Remembering Reagan

Texas Tech has a unique connection to Ronald Reagan.

On March 30, 1981, John Hinckley Jr., a former Texas Tech student, shot the president as he was getting into a car.

Although the assassination attempt failed, Reagan was seriously wounded and needed a lengthy recovery time to return to full power.

It’s not a pleasant one, but it’s a connection nonetheless. And it’s something to remember as the United States lays to rest one of its icons – in politics, in entertainment, and in so much more.

Ronald Reagan did so much for the United States. He guided the country through a difficult time, and he did it with grace, but still with force. He put an end to the Iran hostage crisis, demonstrating his respect for human life as well as his strength and the strength of the United States. He deserves the most credit for putting an end to the Cold War and the uneasy quasi-alliance between the United States and the U.S.S.R., and he did it without offending the Soviets, as evidenced by Mikhail Gorbachev’s planned presence at the funeral.

Reagan, a Republican, did good things for his party without sacrificing the good of the United States. He crossed party lines to get things done. He is credited with Reagonomics, the progressive style of economizing that set up the prosperous economy we enjoyed during the 1990s.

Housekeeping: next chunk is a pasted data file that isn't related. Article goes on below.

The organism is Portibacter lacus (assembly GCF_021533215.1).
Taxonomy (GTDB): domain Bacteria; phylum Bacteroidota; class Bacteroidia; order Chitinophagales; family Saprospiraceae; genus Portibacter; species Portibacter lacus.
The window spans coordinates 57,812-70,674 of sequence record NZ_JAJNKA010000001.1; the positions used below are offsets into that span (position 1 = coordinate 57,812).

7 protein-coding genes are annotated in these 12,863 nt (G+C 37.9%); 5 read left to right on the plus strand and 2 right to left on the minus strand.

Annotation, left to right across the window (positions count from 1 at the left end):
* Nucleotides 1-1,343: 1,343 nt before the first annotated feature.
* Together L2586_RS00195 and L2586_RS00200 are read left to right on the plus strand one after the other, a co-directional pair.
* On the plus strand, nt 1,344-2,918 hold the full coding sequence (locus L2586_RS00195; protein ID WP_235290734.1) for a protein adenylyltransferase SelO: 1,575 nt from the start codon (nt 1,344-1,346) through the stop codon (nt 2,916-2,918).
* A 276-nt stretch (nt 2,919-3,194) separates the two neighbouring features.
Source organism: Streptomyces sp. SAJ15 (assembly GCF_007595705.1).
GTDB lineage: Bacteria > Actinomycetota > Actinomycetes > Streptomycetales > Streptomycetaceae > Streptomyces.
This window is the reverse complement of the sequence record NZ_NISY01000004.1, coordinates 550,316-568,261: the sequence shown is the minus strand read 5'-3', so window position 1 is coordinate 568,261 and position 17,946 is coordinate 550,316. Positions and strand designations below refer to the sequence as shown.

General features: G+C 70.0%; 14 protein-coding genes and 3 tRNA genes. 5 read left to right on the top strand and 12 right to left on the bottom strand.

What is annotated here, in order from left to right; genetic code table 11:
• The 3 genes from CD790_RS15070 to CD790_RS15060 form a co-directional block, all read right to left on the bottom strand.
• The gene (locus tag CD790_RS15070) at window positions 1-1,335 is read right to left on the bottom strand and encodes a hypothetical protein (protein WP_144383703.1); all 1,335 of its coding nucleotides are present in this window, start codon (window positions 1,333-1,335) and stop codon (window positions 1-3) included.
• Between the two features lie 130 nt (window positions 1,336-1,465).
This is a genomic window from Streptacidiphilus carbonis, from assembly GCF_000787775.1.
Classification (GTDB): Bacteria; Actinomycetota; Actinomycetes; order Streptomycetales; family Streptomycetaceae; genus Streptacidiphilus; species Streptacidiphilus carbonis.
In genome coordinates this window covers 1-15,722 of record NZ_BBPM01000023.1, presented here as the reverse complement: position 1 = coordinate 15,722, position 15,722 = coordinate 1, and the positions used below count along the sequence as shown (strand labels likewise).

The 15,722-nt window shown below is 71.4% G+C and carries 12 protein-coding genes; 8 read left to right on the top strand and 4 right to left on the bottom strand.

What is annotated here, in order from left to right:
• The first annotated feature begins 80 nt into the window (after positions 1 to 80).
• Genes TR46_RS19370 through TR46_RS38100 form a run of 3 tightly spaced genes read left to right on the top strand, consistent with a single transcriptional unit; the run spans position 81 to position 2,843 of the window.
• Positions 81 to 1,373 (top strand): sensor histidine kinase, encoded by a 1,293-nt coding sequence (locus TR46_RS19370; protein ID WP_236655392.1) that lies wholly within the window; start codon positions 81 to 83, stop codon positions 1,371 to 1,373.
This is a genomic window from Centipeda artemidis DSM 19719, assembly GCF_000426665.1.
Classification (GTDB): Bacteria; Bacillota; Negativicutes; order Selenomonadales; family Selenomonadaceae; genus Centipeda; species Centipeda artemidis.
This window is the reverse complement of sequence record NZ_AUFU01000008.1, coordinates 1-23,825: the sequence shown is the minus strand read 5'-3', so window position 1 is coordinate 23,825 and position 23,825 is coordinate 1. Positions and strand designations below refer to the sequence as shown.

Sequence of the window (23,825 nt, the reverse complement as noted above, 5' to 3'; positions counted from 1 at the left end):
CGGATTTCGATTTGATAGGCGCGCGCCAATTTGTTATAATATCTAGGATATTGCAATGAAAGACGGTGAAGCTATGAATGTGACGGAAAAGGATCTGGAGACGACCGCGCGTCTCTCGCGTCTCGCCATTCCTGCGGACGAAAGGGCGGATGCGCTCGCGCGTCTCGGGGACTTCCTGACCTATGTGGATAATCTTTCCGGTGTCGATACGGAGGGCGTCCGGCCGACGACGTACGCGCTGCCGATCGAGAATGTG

Most of us, beyond the obscure link above, and him being the first president our generation remembers, don’t have a connection with Reagan. It affects us most because we don’t have to go to class tomorrow.

But it’s never too late. Reagan symbolized many things during his time – the working man, the ability to succeed despite the odds (Reagan was twitted during a debate because he was older than the typical presidential candidate. He calmly responded that perhaps his opponent was too young to be entrusted with such an important job.), and the ability to stand strong in the face of a serious crisis and remain loyal to values.

That’s the connection we have with Reagan. We can commemorate his life by sticking to the values he practiced.

Stare adversity in the face and refuse to back down. Know when to show strength and when to show compassion. Remember the importance of one human life, but don’t forget the value of a nation.

Say “I do” at the altar, mean it, and live it. Ronald and Nancy were still in love on the day that he died. She stuck by him through what had to have been the hardest 10 years of her life. Remember, “for richer or poorer, in sickness or in health” is literal.

Find compromise. Gorbachev, Reagan’s adversary during the Cold War, isn’t going to the funeral to make jokes about old Ron. He’s going because he respected Reagan. The leaders of the the two countries capable of wiping out all life on earth with a button, worked to find a mutually agreeable solution, under the shadow of mutually assured destruction.

Aim high. Jay Leno talked about how he met President Reagan once, and Reagan asked if Leno was a good student. Reagan then said, “I was only a C+ student. Imagine how much farther I could have gone if I had applied myself.”

Do something with your day of mourning tomorrow. Use it to remember a great man and what he contributed. Pay tribute to his memory by standing for something, as he did. Use your life to make a difference.